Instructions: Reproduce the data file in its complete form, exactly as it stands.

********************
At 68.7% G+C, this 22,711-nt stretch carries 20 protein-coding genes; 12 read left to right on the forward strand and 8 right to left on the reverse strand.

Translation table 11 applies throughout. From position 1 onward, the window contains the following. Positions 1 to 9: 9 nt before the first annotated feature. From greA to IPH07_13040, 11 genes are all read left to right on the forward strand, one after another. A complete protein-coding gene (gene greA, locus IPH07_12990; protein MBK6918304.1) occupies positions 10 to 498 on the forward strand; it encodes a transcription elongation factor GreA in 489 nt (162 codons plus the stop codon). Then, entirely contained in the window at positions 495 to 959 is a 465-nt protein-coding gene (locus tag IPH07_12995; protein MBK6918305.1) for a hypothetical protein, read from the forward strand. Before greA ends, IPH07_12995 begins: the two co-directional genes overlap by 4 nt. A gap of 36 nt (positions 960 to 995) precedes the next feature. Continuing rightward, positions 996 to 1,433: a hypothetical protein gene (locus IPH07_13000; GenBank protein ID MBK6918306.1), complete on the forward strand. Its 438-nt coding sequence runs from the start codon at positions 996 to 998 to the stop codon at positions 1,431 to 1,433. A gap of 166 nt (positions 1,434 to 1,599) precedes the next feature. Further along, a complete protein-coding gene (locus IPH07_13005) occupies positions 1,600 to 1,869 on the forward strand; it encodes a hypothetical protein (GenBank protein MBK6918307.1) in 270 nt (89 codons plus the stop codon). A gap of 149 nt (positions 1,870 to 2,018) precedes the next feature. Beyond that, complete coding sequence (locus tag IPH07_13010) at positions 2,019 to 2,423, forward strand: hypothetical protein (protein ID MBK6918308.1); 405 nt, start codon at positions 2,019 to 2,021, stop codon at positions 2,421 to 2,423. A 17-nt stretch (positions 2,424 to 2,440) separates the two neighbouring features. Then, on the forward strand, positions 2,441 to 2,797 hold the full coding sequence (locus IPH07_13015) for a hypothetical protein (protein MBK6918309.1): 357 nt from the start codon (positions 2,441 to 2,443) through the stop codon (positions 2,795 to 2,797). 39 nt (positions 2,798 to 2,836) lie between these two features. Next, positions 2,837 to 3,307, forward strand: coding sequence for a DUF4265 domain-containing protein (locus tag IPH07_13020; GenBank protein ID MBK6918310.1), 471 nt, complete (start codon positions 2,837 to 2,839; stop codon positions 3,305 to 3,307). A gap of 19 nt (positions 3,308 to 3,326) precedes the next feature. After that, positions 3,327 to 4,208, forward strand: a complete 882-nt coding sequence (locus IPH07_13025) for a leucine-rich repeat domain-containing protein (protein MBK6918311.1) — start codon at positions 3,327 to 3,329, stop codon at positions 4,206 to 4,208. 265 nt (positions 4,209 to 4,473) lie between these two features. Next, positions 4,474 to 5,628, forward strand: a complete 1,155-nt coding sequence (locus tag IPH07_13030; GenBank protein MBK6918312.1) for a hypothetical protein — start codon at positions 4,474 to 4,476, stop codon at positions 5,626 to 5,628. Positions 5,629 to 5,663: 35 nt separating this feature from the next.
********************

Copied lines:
At 68.7% G+C, this 22,711-nt stretch carries 20 protein-coding genes; 12 read left to right on the forward strand and 8 right to left on the reverse strand.

Translation table 11 applies throughout. From position 1 onward, the window contains the following. Positions 1 to 9: 9 nt before the first annotated feature. From greA to IPH07_13040, 11 genes are all read left to right on the forward strand, one after another. A complete protein-coding gene (gene greA, locus IPH07_12990; protein MBK6918304.1) occupies positions 10 to 498 on the forward strand; it encodes a transcription elongation factor GreA in 489 nt (162 codons plus the stop codon). Then, entirely contained in the window at positions 495 to 959 is a 465-nt protein-coding gene (locus tag IPH07_12995; protein MBK6918305.1) for a hypothetical protein, read from the forward strand. Before greA ends, IPH07_12995 begins: the two co-directional genes overlap by 4 nt. A gap of 36 nt (positions 960 to 995) precedes the next feature. Continuing rightward, positions 996 to 1,433: a hypothetical protein gene (locus IPH07_13000; GenBank protein ID MBK6918306.1), complete on the forward strand. Its 438-nt coding sequence runs from the start codon at positions 996 to 998 to the stop codon at positions 1,431 to 1,433. A gap of 166 nt (positions 1,434 to 1,599) precedes the next feature. Further along, a complete protein-coding gene (locus IPH07_13005) occupies positions 1,600 to 1,869 on the forward strand; it encodes a hypothetical protein (GenBank protein MBK6918307.1) in 270 nt (89 codons plus the stop codon). A gap of 149 nt (positions 1,870 to 2,018) precedes the next feature. Beyond that, complete coding sequence (locus tag IPH07_13010) at positions 2,019 to 2,423, forward strand: hypothetical protein (protein ID MBK6918308.1); 405 nt, start codon at positions 2,019 to 2,021, stop codon at positions 2,421 to 2,423. A 17-nt stretch (positions 2,424 to 2,440) separates the two neighbouring features. Then, on the forward strand, positions 2,441 to 2,797 hold the full coding sequence (locus IPH07_13015) for a hypothetical protein (protein MBK6918309.1): 357 nt from the start codon (positions 2,441 to 2,443) through the stop codon (positions 2,795 to 2,797). 39 nt (positions 2,798 to 2,836) lie between these two features. Next, positions 2,837 to 3,307, forward strand: coding sequence for a DUF4265 domain-containing protein (locus tag IPH07_13020; GenBank protein ID MBK6918310.1), 471 nt, complete (start codon positions 2,837 to 2,839; stop codon positions 3,305 to 3,307). A gap of 19 nt (positions 3,308 to 3,326) precedes the next feature. After that, positions 3,327 to 4,208, forward strand: a complete 882-nt coding sequence (locus IPH07_13025) for a leucine-rich repeat domain-containing protein (protein MBK6918311.1) — start codon at positions 3,327 to 3,329, stop codon at positions 4,206 to 4,208. 265 nt (positions 4,209 to 4,473) lie between these two features. Next, positions 4,474 to 5,628, forward strand: a complete 1,155-nt coding sequence (locus tag IPH07_13030; GenBank protein MBK6918312.1) for a hypothetical protein — start codon at positions 4,474 to 4,476, stop codon at positions 5,626 to 5,628. Positions 5,629 to 5,663: 35 nt separating this feature from the next.